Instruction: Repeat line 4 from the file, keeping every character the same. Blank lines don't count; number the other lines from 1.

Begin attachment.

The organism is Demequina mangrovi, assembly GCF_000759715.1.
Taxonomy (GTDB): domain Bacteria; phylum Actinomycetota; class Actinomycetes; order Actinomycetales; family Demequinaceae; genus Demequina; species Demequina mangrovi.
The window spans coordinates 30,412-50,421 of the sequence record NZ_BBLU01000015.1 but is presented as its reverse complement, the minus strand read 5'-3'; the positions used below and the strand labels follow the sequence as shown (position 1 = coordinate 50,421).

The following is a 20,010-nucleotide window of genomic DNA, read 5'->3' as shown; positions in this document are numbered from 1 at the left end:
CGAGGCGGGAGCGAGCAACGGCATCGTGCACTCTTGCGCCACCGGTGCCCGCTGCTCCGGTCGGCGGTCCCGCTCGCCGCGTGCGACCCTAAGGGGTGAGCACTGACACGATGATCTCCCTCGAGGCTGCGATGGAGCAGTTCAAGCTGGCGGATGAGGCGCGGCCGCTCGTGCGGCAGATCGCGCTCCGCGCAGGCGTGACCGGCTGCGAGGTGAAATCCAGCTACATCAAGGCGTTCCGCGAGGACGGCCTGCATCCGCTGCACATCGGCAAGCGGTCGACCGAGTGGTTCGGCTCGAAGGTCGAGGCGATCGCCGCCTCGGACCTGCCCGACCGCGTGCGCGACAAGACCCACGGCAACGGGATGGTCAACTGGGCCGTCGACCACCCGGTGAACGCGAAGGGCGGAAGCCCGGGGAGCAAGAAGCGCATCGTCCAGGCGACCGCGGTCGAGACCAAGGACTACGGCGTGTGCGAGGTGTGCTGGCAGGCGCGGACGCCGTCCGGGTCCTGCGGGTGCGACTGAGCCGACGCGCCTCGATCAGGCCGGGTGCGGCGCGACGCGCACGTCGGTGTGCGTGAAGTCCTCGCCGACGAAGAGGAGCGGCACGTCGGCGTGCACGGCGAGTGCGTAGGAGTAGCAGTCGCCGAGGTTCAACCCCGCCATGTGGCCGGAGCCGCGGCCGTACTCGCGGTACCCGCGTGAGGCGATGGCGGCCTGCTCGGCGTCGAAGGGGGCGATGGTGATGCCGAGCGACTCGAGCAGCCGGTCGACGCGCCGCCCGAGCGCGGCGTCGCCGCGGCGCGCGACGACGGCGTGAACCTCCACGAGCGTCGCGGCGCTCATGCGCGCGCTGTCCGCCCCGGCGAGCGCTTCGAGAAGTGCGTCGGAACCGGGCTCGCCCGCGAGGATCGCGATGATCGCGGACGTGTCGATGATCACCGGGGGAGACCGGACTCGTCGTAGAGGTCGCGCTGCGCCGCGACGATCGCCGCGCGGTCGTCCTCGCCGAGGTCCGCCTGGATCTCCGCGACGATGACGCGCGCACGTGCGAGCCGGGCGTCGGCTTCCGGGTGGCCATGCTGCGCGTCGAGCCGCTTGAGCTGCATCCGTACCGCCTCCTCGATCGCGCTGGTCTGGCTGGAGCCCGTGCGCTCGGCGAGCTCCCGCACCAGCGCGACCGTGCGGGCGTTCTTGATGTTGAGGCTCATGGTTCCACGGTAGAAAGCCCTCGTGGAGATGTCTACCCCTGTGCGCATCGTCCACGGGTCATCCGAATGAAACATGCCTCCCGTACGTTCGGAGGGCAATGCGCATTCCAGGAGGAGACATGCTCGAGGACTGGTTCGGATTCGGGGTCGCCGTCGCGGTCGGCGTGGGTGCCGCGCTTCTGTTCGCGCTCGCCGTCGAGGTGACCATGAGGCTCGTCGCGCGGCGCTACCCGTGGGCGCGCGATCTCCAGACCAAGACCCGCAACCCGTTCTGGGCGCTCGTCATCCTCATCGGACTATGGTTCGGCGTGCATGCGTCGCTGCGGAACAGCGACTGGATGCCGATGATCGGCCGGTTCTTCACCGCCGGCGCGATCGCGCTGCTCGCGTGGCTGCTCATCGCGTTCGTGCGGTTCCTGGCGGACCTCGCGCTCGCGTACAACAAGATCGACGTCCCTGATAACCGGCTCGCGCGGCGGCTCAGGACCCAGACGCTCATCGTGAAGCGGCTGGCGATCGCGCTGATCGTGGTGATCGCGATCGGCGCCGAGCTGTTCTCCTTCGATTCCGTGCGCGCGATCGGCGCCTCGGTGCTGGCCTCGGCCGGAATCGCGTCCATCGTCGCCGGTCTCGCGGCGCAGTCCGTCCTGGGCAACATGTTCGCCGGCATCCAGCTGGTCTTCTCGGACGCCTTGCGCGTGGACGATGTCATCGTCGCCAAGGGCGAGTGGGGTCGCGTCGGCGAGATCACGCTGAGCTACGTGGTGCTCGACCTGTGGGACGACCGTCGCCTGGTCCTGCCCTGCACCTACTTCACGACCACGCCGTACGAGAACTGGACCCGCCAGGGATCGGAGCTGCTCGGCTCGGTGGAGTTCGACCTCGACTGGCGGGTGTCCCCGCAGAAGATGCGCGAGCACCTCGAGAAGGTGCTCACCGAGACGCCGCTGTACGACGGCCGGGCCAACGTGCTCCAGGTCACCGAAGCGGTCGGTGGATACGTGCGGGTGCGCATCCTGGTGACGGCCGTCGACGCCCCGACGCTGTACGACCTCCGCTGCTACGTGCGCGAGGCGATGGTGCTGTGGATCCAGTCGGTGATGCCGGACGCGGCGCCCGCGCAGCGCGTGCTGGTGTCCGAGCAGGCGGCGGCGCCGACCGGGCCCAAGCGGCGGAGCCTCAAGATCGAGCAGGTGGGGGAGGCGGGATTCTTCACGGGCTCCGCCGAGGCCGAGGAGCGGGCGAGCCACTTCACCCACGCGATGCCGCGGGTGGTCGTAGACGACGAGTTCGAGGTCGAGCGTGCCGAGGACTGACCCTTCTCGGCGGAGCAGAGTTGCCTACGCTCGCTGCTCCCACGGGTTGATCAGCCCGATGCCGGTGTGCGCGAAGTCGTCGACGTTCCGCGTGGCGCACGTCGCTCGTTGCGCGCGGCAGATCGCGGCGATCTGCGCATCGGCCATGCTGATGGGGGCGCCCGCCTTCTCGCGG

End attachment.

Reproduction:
The following is a 20,010-nucleotide window of genomic DNA, read 5'->3' as shown; positions in this document are numbered from 1 at the left end: